Ban on Huawei in UK’s 5G network moves closer after passing first Commons hurdle

A bid to block the installation of new Huawei technology in the UK’s 5G network has passed its first Commons hurdle.

The Telecommunications (Security) Bill passed its second reading without a division and will now progress for further scrutiny.

Culture Secretary Oliver Dowden told the Commons the Bill is designed to tackle “not only the Huaweis of today but the Huaweis of tomorrow wherever they come from”.

He added: “It does need to be flexible enough to cover future threats and not tie our hands by limiting our response to one company and one company alone.”

The Bill would force providers to stop installing Huawei equipment in the UK’s 5G networks from next September and it also sets out a roadmap to remove high-risk vendors altogether.

Conservative former leader Sir Iain Duncan Smith said the September 2021 date was “better than I would have expected”, before raising concerns about the UK’s Government past approach to China and suggesting a more formal structure to advise the Secretary of State on future decisions is required.

He added: “Otherwise it’ll be too easy for a Secretary of State under pressure from the Business Secretary, under pressure from a Chancellor – such as one which we once had (George Osborne) who was very keen on a golden era – leaning and saying ‘do you know what, do you really need to go down this road?’, that will happen.

“I sat as a Secretary of State, I can tell you now all that stuff happens and anybody else will tell you too.

“So, I think a more structured approach does not allow the Secretary of State to miss the right people on advice.”

Cabinet Meeting
Cabinet Meeting

In the summer, the Government announced that the Chinese firm was to be banned from the most sensitive core parts of UK networks.

It followed a growing backlash from Conservative backbenchers over a decision in January to allow Huawei technology in the UK’s 5G network, albeit with restrictions.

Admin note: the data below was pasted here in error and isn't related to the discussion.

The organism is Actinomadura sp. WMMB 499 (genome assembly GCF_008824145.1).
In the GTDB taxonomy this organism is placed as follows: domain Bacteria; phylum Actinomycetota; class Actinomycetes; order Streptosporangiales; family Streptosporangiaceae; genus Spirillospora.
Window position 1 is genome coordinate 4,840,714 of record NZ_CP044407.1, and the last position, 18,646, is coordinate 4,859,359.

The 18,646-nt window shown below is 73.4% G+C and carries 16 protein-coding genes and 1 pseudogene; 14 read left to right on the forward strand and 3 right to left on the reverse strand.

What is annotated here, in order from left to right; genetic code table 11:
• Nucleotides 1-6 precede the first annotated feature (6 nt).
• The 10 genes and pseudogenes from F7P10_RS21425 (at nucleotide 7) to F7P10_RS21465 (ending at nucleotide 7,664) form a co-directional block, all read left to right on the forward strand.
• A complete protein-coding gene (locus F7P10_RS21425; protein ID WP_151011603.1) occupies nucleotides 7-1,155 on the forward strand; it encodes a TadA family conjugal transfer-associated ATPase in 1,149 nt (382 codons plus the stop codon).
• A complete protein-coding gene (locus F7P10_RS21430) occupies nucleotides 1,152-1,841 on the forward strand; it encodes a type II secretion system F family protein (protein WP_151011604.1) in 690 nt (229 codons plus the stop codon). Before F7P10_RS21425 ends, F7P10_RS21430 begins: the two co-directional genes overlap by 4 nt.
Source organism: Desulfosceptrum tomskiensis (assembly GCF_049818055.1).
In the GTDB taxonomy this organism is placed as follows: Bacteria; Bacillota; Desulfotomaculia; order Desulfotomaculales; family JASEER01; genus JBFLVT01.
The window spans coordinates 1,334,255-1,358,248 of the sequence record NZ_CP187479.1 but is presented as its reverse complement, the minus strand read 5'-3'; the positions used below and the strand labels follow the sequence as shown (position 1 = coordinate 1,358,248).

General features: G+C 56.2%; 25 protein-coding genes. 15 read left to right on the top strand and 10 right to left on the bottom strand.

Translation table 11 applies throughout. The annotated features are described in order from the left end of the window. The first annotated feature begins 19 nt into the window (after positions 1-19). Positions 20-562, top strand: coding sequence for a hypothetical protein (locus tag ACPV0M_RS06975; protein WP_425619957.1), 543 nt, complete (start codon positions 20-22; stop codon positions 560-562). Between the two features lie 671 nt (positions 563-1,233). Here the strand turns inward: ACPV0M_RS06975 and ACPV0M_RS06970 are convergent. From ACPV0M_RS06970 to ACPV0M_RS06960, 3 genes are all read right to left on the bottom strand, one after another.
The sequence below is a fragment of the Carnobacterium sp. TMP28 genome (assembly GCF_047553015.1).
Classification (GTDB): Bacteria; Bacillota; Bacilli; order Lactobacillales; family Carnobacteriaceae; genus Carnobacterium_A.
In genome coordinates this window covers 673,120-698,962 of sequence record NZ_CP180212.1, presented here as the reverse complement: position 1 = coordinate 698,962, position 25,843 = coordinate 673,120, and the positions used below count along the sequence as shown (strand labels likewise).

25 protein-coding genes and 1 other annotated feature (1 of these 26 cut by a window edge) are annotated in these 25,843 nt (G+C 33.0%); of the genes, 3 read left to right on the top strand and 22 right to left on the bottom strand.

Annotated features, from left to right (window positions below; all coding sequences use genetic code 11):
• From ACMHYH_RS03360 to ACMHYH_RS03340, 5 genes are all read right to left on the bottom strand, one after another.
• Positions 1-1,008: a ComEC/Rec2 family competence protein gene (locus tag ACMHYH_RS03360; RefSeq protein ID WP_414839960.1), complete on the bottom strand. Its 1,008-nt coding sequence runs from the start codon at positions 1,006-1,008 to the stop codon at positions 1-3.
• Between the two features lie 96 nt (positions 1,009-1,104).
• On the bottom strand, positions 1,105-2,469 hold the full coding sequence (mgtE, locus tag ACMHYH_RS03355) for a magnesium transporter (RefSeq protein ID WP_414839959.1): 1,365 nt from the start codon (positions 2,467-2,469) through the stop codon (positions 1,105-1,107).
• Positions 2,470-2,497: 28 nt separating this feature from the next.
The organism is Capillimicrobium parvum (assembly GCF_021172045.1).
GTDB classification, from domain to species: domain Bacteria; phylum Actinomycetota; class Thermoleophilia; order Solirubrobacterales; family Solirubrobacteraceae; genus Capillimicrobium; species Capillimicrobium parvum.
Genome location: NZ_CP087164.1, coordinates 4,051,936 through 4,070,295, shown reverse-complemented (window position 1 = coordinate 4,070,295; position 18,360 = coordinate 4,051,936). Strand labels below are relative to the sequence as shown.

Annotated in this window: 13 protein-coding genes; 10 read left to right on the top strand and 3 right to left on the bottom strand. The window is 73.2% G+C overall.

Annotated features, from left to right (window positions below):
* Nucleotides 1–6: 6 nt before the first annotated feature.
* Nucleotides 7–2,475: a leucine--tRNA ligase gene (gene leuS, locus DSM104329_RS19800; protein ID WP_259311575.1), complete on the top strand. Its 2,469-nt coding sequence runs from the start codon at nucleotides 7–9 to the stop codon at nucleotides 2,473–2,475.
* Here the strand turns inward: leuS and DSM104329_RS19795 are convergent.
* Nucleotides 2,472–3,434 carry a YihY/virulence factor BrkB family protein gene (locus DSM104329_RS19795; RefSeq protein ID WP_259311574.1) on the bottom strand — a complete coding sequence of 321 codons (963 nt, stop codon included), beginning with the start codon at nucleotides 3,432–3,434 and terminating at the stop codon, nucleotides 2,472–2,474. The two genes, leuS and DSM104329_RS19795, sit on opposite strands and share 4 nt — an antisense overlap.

Tom Tugendhat, Conservative chairman of the Commons Foreign Affairs Select Committee, said the Government has listened to its backbenchers’ concerns.

He added: “The minister has done a very good job in listening. There was a time earlier this year when many of us thought this could become a very difficult issue for the Government.

“I have to say the minister and his entire department have done a fantastic job in listening, not just to this side of the House but the other and making sure that the points that we raised have been addressed.”

Labour’s shadow culture secretary Jo Stevens said action to remove high-risk vendors from the UK’s telecoms networks must go hand in hand with measures to diversify the supply chain.

She said: “Let’s be frank, until this year the Government had failed to face reality.

“We will not oppose the second reading of this Bill, but we have many concerns which will need to be considered and addressed at committee stage because the Bill this House eventually passes must take steps to ensure that our telecoms supply chain is resilient in the future or we’ll be forced to return here again in a short time to deal with the next Huawei.

“We must be mindful as with all legislation that we seek to anticipate the problems of the future rather than just deal with the issue we face today. We, of course, fully support steps to remove high-risk vendors from the network, but they absolutely must go hand in hand with credible measures to diversify the supply chain.”

The Bill will force the removal of all Huawei equipment from 5G networks by 2027 and create national security powers capable of imposing controls on when – if at all – a telecoms firm could use material supplied by companies such as Huawei.

The Government has published a 5G Supply Chain Diversification Strategy to ensure the UK is “never again dependent on a handful of telecoms vendors”.

Under the legislation, security protocols around UK networks will also be strengthened with fines – of 10% of turnover or £100,000 a day – for those who do not meet the new standards.

Communications regulator Ofcom is to be tasked with the monitoring and assessing of security protocols among telecoms providers.